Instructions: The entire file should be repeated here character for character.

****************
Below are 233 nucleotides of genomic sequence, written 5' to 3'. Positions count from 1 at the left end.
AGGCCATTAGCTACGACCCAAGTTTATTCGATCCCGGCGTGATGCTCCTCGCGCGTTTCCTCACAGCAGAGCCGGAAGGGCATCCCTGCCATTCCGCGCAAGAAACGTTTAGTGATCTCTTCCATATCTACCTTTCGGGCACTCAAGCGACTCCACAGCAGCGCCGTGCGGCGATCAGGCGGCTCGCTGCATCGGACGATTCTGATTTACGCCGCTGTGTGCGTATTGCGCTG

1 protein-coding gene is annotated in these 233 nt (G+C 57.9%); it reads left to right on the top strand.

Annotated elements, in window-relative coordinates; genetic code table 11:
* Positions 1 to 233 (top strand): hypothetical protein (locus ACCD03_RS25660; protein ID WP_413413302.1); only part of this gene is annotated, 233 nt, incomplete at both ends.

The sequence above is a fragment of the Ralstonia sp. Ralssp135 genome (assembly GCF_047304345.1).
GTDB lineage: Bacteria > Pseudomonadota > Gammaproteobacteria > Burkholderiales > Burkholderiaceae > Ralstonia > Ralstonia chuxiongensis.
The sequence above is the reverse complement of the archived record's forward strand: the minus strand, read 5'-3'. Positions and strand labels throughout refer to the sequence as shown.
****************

Below are 233 nucleotides of genomic sequence, written 5' to 3'. Positions count from 1 at the left end.
AGGCCATTAGCTACGACCCAAGTTTATTCGATCCCGGCGTGATGCTCCTCGCGCGTTTCCTCACAGCAGAGCCGGAAGGGCATCCCTGCCATTCCGCGCAAGAAACGTTTAGTGATCTCTTCCATATCTACCTTTCGGGCACTCAAGCGACTCCACAGCAGCGCCGTGCGGCGATCAGGCGGCTCGCTGCATCGGACGATTCTGATTTACGCCGCTGTGTGCGTATTGCGCTG

1 protein-coding gene is annotated in these 233 nt (G+C 57.9%); it reads left to right on the top strand.

Annotated elements, in window-relative coordinates; genetic code table 11:
* Positions 1 to 233 (top strand): hypothetical protein (locus ACCD03_RS25660; protein ID WP_413413302.1); only part of this gene is annotated, 233 nt, incomplete at both ends.

The sequence above is a fragment of the Ralstonia sp. Ralssp135 genome (assembly GCF_047304345.1).
GTDB lineage: Bacteria > Pseudomonadota > Gammaproteobacteria > Burkholderiales > Burkholderiaceae > Ralstonia > Ralstonia chuxiongensis.
The sequence above is the reverse complement of the archived record's forward strand: the minus strand, read 5'-3'. Positions and strand labels throughout refer to the sequence as shown.